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Inclusion-Body Myositis (IBM)

Causes/Inheritance

What causes inclusion-body myositis (IBM)?

In most cases, the cause of IBM is unclear. The body’s immune system turns against its own muscles and damages muscle tissue in an autoimmune process.

Viruses might be a trigger for autoimmune myositis. People with the HIV virus, which causes AIDS, can develop a myositis, as can people with a virus called HTLV-1. Some myositis cases have followed infection with the Coxsackie B virus.1

There are reports of myositis following exposure to certain drugs. Among the drugs that have been suspected of contributing to myositis are dasatinib (used to treat chronic myeloid leukemia)2, carticaine (a local anesthetic), D-penicillamine (used to treat Wilson’s disease, rheumatoid arthritis, and various metal poisonings), statins (often prescribed to reduce cholesterol), and antivirals (such as those for HIV treatment)1. The vaccine for hepatitis B also has been implicated in some cases within males 44 to 65 years old.3,4

What are inheritance patterns in IBM?

Genetic inclusion-body myopathies can be inherited in either a dominant or a recessive pattern. Dominant genetic disorders require only one genetic flaw to show themselves. Recessive disorders require that both parents pass on a flaw in the same gene before their offspring can show signs of the disease. In IBM patients, scientists found an increase of the HLA DR3 gene, indicating a possible autoimmune predisposition.5 For more, see Facts about Genetics and Neuromuscular Disease. And, to learn more about getting a definitive genetic diagnosis, see The Genie's Out of the Bottle: Genetic testing in the 21st century.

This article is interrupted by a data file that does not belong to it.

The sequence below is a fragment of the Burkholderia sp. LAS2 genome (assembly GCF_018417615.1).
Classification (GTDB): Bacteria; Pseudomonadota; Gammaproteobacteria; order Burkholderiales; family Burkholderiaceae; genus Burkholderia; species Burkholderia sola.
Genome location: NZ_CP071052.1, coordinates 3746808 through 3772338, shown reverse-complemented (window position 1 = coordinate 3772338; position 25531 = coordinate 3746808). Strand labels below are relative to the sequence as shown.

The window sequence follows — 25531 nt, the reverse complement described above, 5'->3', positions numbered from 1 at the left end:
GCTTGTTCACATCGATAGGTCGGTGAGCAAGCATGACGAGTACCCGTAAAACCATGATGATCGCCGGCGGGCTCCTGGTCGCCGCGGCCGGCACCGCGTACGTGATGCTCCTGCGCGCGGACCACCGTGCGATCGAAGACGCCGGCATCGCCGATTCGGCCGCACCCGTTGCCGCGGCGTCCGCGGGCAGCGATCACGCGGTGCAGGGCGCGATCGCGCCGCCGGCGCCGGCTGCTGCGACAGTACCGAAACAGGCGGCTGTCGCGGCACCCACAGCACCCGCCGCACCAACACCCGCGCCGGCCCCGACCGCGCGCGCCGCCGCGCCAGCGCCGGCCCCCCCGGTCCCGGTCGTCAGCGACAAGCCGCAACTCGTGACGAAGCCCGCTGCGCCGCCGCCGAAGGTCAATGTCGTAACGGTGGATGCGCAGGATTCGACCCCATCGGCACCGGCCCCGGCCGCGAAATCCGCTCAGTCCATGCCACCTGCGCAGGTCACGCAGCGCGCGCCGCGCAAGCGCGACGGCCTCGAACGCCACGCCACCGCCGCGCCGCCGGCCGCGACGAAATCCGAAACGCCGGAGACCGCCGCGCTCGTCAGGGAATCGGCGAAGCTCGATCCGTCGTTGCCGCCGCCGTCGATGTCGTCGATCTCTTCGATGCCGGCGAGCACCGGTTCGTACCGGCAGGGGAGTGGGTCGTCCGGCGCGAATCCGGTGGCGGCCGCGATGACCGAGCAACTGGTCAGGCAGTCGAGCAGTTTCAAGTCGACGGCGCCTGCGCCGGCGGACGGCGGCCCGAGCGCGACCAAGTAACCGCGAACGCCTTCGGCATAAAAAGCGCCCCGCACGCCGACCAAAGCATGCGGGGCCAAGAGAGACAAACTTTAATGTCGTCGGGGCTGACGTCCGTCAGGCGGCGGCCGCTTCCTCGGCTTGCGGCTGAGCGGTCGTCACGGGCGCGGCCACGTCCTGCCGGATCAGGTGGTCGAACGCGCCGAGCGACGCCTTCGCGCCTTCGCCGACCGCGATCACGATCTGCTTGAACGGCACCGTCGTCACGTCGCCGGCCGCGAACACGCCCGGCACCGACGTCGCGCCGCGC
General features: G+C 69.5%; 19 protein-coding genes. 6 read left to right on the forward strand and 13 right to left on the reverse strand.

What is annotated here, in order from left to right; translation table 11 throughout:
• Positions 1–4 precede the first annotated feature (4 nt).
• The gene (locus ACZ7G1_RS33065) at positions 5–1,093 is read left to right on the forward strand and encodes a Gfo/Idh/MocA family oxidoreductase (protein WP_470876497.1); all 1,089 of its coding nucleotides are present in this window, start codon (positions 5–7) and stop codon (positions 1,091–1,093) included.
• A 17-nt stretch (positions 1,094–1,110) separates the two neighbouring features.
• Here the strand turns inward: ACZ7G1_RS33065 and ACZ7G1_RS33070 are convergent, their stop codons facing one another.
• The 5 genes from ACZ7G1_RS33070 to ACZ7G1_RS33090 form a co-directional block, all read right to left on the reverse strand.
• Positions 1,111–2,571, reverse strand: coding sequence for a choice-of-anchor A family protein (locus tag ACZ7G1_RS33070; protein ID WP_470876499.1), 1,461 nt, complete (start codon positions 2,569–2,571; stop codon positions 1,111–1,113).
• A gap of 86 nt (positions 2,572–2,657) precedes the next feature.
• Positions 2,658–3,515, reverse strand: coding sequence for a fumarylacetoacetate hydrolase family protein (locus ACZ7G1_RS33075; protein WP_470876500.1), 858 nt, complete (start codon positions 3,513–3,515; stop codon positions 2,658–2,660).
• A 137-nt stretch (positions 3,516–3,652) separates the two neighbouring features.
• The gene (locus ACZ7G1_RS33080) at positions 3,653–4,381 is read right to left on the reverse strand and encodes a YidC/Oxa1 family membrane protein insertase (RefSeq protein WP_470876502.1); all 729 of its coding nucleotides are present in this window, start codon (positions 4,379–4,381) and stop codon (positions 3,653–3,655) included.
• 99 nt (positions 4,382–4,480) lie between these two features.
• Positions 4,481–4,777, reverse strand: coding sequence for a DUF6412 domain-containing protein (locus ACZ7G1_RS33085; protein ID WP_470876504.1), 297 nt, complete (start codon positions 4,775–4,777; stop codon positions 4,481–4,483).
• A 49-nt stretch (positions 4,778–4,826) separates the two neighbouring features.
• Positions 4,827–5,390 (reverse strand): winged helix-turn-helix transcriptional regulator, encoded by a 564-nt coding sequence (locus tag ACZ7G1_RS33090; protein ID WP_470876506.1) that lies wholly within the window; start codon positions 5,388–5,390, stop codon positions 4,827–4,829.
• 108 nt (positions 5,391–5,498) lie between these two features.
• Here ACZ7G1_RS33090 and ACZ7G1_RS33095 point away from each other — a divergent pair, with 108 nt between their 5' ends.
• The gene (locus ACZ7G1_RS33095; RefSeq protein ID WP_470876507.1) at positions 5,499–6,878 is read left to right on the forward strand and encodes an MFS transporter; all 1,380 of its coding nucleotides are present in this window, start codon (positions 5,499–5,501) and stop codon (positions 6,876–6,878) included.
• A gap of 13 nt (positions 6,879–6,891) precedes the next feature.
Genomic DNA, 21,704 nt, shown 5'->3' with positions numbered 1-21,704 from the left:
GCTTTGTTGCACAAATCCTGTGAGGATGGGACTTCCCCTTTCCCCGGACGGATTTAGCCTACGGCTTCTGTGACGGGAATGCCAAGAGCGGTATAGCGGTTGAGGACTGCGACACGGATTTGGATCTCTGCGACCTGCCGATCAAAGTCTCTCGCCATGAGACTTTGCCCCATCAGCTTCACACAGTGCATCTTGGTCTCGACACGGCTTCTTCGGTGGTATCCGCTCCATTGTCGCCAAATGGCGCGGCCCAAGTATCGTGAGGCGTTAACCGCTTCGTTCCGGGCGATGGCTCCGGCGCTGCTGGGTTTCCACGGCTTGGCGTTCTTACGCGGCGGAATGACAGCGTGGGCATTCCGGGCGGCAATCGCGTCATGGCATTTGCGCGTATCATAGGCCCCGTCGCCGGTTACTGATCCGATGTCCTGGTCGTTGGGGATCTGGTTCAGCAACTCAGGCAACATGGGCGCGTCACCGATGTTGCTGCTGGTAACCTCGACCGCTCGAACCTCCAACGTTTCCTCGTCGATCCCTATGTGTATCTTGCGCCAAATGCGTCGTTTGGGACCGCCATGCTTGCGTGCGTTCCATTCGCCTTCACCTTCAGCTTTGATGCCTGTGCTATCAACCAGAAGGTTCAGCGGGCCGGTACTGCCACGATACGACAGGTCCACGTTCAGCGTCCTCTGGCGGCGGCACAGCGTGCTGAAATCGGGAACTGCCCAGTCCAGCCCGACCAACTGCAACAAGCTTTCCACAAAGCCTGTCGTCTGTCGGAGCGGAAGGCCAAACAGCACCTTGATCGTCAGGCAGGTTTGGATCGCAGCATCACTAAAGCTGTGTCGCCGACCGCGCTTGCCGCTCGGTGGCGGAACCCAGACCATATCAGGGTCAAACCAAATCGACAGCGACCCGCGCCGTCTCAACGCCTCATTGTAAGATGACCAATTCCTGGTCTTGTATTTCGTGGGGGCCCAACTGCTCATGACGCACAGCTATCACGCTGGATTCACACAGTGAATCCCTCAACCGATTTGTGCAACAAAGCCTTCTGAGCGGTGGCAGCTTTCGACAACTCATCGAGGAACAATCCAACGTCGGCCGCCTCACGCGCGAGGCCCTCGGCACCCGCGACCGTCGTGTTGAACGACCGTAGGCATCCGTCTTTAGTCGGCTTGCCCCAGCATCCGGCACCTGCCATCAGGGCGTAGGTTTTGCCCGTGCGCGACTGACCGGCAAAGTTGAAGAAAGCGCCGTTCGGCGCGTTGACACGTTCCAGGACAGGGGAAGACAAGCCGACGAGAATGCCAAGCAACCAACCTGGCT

References

  1. Inflammatory Muscle Diseases. N. Engl. J. Med. (2015). doi:10.1056/nejmc1506827
  2. Aljohani, N. I., Carette, S. & Lipton, J. H. Inclusion body myositis in a patient with chronic myeloid leukemia treated with dasatinib: A case report. J. Med. Case Rep. (2015). doi:10.1186/s13256-015-0674-9
  3. Rodriguez-Pintó, I. & Shoenfeld, Y. Myositis and Vaccines. in Vaccines and Autoimmunity (2014). doi:10.1002/9781118663721.ch37
  4. Valiyil, R. & Christopher-Stine, L. Drug-related myopathies of which the clinician should be aware. Current Rheumatology Reports (2010). doi:10.1007/s11926-010-0104-3
  5. Ranque-Francois, B. et al. Familial inflammatory inclusion body myositis. Ann. Rheum. Dis. (2005). doi:10.1136/ard.2004.025494

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